Now the world is watching Lavrov. Will Moscow make a serious proposal to mediate between the parties in the conflict -- or does it only want to lend its support to Assad?
'Free from Ideology'
The diplomat has already vehemently rejected international criticism of Russia's veto, saying that the UN Security Council was too hasty in voting on the draft resolution. The Russian Foreign Ministry said in a statement that Moscow sought "the swiftest stabilization of the situation in Syria on the basis of the swiftest implementation of democratic reforms whose time has come." Lavrov himself declined to comment on the objectives of his mission to Syria, where he is being accompanied by the head of Russia's foreign intelligence service, Mikhail Fradkov.
Already at the beginning of the year, Lavrov had set out the direction of Russia's foreign policy in a major press conference. Foreign policy, he said, should be based on the "solid ground of national interest" and should be "free from ideology." The top diplomat knows what he is talking about; during the last three decades, he has been on the front lines of Moscow's foreign policy. In the 1980s, Lavrov worked for Moscow's mission to the UN in New York, later returning there to head the mission from 1994 to 2004. In 2002 and 2003, he deflected Washington's efforts to win Russian support for its war in Iraq. Vladimir Putin appointed him Russian foreign minister in 2004.
Within the Russian government, the supremely self-confident Lavrov is something of an exception. While most of his bland ministerial colleagues like to keep their contact with journalists to a minimum, the diplomat likes to invite Moscow correspondents to an annual New Year's reception, where he chats freely with guests and fields their questions.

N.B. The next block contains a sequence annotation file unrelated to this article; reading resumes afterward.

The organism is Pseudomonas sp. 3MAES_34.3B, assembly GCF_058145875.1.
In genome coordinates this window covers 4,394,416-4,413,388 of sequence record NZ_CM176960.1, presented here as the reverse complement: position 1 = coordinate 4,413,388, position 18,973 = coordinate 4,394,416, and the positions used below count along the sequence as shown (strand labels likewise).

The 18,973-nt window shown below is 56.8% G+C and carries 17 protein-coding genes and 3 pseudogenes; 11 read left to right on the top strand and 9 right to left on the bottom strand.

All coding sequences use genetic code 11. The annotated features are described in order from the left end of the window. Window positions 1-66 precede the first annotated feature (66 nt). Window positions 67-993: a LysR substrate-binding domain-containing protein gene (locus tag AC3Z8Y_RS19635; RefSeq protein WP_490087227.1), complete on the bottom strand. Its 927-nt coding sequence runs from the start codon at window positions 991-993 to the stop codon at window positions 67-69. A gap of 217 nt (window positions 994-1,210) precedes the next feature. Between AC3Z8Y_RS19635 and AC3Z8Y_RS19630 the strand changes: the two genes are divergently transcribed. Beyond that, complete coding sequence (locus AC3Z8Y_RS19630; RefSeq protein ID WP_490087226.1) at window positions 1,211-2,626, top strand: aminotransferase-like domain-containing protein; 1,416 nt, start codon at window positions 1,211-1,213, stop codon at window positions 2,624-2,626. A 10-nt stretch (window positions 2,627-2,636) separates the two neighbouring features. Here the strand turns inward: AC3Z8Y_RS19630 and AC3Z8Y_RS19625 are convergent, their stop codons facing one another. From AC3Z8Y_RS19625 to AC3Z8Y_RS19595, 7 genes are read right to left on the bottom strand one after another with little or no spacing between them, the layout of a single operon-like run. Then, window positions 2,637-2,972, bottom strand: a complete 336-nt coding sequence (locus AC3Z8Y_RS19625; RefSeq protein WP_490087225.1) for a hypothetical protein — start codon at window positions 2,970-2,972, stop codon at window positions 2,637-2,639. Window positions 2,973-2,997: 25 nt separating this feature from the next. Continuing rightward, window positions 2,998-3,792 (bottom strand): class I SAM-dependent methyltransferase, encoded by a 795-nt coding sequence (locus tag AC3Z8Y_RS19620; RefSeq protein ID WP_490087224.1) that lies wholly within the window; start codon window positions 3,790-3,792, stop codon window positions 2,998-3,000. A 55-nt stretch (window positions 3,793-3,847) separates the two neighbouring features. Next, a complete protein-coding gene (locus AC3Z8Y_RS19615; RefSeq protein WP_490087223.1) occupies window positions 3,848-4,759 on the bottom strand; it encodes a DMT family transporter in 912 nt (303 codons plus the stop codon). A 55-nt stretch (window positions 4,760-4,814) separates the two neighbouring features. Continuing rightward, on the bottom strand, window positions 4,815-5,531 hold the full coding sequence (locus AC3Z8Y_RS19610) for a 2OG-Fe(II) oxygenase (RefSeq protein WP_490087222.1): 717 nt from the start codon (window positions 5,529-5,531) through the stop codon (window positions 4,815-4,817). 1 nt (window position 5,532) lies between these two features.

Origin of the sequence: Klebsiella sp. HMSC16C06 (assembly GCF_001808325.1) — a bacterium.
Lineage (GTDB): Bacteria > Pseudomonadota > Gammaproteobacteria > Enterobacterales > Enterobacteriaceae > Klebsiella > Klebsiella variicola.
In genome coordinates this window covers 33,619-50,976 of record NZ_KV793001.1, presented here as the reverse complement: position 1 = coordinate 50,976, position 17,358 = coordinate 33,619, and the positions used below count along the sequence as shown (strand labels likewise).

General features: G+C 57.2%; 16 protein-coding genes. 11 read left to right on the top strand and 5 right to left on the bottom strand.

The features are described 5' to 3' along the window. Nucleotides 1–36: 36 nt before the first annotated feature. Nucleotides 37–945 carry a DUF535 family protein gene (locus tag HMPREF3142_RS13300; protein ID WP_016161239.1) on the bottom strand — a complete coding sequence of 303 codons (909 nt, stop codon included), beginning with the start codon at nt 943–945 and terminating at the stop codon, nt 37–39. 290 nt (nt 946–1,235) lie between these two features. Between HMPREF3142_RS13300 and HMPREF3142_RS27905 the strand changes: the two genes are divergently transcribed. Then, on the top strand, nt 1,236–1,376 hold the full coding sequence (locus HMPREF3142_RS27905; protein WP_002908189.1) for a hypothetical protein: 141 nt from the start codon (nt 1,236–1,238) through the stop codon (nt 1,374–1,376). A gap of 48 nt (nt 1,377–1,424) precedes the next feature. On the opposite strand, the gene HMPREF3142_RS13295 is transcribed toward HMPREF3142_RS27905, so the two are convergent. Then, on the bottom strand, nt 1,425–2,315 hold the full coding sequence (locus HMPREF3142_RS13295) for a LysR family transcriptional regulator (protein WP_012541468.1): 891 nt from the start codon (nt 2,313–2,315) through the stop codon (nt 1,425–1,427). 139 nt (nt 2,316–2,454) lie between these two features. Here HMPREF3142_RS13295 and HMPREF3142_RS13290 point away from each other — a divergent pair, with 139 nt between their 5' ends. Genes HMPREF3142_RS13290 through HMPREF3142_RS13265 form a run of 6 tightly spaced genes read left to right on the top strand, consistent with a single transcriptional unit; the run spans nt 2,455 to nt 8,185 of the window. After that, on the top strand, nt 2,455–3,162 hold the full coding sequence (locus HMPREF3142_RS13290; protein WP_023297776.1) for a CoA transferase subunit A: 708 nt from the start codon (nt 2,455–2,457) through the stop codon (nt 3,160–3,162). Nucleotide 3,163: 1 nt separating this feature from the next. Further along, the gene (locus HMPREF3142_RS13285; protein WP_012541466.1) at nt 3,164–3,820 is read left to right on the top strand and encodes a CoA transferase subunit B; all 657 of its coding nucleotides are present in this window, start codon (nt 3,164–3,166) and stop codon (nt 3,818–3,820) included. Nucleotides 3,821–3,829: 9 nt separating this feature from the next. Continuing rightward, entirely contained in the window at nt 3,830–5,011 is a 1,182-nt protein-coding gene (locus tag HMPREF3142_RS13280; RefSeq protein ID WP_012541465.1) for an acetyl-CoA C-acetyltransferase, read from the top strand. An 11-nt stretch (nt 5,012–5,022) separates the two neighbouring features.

The Force Is with Him
Lavrov's foreign counterparts have great respect for the Russian diplomat, and not only because of his considerable experience. Lavrov, who in his free time enjoys playing soccer with government colleagues and going rafting with old university friends, also has a talent as an entertainer. A graduate of Russia's respected diplomatic school MGIMO and an amateur poet, he wrote a eulogy to his alma mater, which reads: "Study until you fall over and drink until the end / Do not rush, pursue your goals stubbornly."
In 2005, he took to the stage at an ASEAN summit in Laos wearing a purple hooded robe and carrying a lightsaber, looking like a character out of "Star Wars." Lavrov's appearance in Jedi costume was the highlight of the evening.
Observers might argue, however, that Russia has gone over to the dark side by defending dictators and despots. But Lavrov defends Moscow's positions. He once said that he wished Russia's Western partners would "abandon the illusion" that their dominance was "eternal." In any case, Russia's foreign policy is dictated by the Kremlin, which sees its Security Council veto and status as a nuclear power almost entirely as tools in the struggle to advance its national interests.
During his time as Russian ambassador to the UN, Lavrov proved to be a passionate artist and ironic observer of his own profession. During long meetings, he would sometimes amuse himself by doodling. Ten years ago, he gave one of the drawings, which was probably made during a session on an Iraq resolution, to his German counterpart Hanns Schumacher. The word "diplomacy" was written there in squiggly letters, followed by the adjectives "deep," "low" and "messy."